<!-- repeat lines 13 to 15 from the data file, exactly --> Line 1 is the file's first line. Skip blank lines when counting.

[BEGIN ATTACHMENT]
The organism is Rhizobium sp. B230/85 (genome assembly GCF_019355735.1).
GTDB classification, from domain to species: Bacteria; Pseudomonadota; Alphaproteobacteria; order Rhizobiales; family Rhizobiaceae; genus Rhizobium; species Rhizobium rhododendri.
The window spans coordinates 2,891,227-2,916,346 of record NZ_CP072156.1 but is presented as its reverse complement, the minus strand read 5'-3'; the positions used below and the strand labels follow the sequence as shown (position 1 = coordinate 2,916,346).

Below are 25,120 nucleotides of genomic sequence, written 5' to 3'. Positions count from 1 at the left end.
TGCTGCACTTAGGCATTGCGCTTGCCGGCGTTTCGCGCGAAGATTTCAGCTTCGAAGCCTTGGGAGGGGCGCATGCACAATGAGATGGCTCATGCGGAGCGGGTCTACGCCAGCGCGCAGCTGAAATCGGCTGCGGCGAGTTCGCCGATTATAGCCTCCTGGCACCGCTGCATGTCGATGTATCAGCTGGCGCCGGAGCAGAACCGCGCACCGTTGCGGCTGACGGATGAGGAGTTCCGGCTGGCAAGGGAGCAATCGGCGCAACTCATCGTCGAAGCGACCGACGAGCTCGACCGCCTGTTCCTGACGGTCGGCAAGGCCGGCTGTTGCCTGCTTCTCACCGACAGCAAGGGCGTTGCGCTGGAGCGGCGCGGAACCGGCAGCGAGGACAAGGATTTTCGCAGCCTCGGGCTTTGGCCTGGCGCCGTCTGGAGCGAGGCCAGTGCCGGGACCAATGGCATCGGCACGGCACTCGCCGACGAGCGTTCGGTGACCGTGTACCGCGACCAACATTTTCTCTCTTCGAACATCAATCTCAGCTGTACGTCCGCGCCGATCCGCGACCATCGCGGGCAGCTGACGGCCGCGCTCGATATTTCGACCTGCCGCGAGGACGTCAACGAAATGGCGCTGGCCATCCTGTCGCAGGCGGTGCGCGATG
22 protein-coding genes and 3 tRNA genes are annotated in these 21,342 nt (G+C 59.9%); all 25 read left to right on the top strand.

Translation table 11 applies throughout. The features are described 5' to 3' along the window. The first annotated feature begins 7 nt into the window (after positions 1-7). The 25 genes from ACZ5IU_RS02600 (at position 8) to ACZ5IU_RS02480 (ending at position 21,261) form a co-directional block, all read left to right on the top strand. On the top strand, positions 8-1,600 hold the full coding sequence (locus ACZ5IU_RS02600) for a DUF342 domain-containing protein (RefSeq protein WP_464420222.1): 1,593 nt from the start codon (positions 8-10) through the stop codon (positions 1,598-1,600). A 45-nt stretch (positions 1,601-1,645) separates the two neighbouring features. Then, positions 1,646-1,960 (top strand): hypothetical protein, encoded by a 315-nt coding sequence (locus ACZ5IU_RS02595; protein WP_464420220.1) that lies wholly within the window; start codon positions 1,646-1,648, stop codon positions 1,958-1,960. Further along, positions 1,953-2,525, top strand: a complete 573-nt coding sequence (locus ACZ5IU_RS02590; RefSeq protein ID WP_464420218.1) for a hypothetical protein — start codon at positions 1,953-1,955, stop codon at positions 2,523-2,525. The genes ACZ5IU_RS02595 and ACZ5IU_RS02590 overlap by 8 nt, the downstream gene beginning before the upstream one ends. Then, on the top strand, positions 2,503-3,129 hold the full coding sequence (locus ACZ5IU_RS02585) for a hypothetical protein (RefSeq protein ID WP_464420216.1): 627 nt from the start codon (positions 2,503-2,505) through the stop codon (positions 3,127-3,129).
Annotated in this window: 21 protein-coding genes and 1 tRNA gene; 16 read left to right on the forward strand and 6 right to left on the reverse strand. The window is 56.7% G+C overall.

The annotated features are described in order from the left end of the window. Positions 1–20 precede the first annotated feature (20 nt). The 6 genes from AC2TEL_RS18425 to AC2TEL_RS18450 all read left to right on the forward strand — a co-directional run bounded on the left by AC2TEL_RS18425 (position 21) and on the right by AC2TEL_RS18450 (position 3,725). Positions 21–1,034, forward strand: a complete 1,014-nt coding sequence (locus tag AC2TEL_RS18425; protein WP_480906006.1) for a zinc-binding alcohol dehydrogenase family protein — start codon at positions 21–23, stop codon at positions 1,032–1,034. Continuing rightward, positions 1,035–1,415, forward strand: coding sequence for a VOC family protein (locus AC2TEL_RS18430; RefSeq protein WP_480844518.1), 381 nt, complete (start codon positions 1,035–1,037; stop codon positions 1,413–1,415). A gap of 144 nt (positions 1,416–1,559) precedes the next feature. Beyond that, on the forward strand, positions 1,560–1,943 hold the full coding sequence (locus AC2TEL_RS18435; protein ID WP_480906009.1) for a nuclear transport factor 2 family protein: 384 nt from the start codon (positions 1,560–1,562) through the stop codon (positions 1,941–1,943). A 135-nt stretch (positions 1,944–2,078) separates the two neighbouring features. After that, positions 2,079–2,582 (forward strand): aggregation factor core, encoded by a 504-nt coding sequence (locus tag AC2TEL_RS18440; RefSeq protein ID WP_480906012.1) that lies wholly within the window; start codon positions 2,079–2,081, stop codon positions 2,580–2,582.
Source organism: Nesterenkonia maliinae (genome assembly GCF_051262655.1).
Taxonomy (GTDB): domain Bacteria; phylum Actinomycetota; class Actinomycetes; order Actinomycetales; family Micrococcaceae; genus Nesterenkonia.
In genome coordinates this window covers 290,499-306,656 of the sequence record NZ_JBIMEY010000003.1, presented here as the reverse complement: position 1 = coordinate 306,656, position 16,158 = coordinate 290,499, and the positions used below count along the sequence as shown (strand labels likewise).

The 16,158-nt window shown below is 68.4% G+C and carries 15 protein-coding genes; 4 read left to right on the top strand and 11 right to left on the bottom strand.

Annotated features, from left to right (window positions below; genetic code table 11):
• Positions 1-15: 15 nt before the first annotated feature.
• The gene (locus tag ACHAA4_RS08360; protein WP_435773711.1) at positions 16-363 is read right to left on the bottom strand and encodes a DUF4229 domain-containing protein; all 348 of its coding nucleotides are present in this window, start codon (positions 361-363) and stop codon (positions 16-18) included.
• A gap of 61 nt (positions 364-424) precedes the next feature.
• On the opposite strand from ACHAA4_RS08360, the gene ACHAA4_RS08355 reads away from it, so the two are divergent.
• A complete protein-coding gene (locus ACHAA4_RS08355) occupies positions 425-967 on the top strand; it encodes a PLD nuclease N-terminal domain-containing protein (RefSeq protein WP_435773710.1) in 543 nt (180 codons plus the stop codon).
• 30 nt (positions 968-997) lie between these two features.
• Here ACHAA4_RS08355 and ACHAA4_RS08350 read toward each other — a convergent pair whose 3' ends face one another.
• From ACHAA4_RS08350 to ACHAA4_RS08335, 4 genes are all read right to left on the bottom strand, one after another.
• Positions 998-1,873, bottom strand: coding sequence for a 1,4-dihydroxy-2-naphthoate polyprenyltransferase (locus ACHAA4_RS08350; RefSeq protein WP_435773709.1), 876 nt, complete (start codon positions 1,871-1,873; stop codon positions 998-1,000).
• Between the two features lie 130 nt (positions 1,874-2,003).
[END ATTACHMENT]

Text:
The 16,158-nt window shown below is 68.4% G+C and carries 15 protein-coding genes; 4 read left to right on the top strand and 11 right to left on the bottom strand.

Annotated features, from left to right (window positions below; genetic code table 11):
• Positions 1-15: 15 nt before the first annotated feature.